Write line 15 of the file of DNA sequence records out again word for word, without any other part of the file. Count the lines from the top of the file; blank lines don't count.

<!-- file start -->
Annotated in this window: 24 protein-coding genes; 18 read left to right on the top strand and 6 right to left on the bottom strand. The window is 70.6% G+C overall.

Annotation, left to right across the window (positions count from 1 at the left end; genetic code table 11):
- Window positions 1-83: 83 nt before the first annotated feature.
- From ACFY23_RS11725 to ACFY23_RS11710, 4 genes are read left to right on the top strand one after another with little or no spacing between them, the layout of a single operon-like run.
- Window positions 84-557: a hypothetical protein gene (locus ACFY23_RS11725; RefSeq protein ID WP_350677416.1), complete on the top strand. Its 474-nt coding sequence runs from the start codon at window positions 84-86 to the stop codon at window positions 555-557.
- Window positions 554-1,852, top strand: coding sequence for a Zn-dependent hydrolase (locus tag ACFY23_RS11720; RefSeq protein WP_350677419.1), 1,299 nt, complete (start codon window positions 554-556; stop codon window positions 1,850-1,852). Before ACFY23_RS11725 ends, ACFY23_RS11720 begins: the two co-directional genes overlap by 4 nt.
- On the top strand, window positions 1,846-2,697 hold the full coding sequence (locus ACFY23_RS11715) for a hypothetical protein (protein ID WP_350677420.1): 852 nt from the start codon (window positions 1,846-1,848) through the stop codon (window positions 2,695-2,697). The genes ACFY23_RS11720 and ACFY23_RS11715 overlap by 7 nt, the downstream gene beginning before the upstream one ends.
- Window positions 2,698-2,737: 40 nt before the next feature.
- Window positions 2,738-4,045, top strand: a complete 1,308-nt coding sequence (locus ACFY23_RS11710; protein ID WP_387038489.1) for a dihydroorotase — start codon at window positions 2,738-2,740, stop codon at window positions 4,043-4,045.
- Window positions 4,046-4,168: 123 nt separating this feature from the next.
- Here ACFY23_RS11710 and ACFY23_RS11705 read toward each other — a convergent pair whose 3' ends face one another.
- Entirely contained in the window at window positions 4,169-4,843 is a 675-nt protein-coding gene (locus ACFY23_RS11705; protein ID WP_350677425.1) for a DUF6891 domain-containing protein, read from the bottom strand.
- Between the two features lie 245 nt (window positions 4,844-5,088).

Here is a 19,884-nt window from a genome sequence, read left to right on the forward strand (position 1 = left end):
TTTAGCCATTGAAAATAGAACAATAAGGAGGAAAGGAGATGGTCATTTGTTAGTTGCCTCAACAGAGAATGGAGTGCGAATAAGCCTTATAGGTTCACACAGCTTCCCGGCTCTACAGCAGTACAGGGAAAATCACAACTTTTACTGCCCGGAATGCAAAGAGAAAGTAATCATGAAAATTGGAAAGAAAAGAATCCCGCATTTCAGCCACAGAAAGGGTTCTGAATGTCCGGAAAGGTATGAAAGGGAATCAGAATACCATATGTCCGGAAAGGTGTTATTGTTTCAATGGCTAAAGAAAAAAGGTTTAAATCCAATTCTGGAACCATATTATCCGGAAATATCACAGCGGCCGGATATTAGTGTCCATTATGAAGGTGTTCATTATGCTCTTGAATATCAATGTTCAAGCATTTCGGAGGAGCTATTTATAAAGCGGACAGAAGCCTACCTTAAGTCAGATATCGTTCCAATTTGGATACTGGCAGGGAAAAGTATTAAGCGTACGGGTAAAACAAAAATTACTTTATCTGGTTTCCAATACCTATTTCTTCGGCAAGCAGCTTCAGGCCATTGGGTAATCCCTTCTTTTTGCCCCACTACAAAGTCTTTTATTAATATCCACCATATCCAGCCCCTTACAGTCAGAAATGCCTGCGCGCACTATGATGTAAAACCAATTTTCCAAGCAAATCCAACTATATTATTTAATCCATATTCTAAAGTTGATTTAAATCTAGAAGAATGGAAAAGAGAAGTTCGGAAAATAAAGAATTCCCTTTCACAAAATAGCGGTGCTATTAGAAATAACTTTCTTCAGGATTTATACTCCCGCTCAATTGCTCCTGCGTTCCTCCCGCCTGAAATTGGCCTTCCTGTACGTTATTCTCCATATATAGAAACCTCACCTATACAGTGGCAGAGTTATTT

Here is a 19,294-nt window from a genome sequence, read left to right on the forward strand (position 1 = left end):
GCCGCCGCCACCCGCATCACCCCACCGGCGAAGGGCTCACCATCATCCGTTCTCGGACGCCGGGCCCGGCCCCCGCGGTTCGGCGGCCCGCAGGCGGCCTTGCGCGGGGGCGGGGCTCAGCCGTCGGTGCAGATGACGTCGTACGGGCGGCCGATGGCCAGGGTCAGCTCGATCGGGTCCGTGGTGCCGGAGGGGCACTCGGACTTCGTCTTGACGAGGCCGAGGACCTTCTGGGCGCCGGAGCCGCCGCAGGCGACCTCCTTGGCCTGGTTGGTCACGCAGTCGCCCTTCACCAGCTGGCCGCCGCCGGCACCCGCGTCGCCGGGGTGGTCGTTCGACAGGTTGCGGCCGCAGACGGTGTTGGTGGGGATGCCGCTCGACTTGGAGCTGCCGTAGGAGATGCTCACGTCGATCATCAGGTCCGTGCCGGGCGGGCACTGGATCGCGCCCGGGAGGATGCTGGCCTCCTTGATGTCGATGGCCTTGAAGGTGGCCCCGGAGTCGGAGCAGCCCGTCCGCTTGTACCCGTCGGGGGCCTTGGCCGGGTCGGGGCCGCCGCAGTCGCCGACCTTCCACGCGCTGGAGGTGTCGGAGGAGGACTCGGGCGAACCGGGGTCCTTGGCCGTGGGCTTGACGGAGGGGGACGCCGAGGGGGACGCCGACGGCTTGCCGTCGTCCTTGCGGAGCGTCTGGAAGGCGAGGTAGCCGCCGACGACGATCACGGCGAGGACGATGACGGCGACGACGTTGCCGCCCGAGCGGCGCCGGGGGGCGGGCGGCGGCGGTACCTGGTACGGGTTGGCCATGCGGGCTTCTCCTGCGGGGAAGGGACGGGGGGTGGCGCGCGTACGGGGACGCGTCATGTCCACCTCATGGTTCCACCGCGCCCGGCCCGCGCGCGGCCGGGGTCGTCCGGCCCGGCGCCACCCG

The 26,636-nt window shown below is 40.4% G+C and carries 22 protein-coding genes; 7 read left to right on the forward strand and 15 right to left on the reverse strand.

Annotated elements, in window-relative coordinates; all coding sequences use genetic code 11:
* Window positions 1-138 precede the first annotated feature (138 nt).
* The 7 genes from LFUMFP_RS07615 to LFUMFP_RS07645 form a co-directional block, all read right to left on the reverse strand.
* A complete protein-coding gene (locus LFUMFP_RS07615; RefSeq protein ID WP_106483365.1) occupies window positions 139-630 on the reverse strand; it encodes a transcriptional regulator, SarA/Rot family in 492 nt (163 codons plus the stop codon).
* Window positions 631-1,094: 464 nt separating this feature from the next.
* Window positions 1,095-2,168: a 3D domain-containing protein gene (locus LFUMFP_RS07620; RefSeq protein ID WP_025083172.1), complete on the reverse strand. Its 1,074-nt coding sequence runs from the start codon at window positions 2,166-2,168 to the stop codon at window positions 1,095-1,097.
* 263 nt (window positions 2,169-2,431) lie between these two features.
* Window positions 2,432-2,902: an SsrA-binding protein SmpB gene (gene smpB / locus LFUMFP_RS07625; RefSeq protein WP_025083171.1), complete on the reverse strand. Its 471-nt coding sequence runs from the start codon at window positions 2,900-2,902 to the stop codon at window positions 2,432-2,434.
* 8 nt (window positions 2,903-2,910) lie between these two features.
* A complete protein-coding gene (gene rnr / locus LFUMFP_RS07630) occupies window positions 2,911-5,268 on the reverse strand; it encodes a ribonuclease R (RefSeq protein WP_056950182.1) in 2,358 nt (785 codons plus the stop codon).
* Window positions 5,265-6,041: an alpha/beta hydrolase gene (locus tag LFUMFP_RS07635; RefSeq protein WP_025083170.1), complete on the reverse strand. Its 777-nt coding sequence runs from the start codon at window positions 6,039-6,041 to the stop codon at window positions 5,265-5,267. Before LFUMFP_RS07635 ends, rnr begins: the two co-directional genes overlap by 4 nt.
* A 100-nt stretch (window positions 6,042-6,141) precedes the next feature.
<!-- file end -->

TTTAGCCATTGAAAATAGAACAATAAGGAGGAAAGGAGATGGTCATTTGTTAGTTGCCTCAACAGAGAATGGAGTGCGAATAAGCCTTATAGGTTCACACAGCTTCCCGGCTCTACAGCAGTACAGGGAAAATCACAACTTTTACTGCCCGGAATGCAAAGAGAAAGTAATCATGAAAATTGGAAAGAAAAGAATCCCGCATTTCAGCCACAGAAAGGGTTCTGAATGTCCGGAAAGGTATGAAAGGGAATCAGAATACCATATGTCCGGAAAGGTGTTATTGTTTCAATGGCTAAAGAAAAAAGGTTTAAATCCAATTCTGGAACCATATTATCCGGAAATATCACAGCGGCCGGATATTAGTGTCCATTATGAAGGTGTTCATTATGCTCTTGAATATCAATGTTCAAGCATTTCGGAGGAGCTATTTATAAAGCGGACAGAAGCCTACCTTAAGTCAGATATCGTTCCAATTTGGATACTGGCAGGGAAAAGTATTAAGCGTACGGGTAAAACAAAAATTACTTTATCTGGTTTCCAATACCTATTTCTTCGGCAAGCAGCTTCAGGCCATTGGGTAATCCCTTCTTTTTGCCCCACTACAAAGTCTTTTATTAATATCCACCATATCCAGCCCCTTACAGTCAGAAATGCCTGCGCGCACTATGATGTAAAACCAATTTTCCAAGCAAATCCAACTATATTATTTAATCCATATTCTAAAGTTGATTTAAATCTAGAAGAATGGAAAAGAGAAGTTCGGAAAATAAAGAATTCCCTTTCACAAAATAGCGGTGCTATTAGAAATAACTTTCTTCAGGATTTATACTCCCGCTCAATTGCTCCTGCGTTCCTCCCGCCTGAAATTGGCCTTCCTGTACGTTATTCTCCATATATAGAAACCTCACCTATACAGTGGCAGAGTTATTT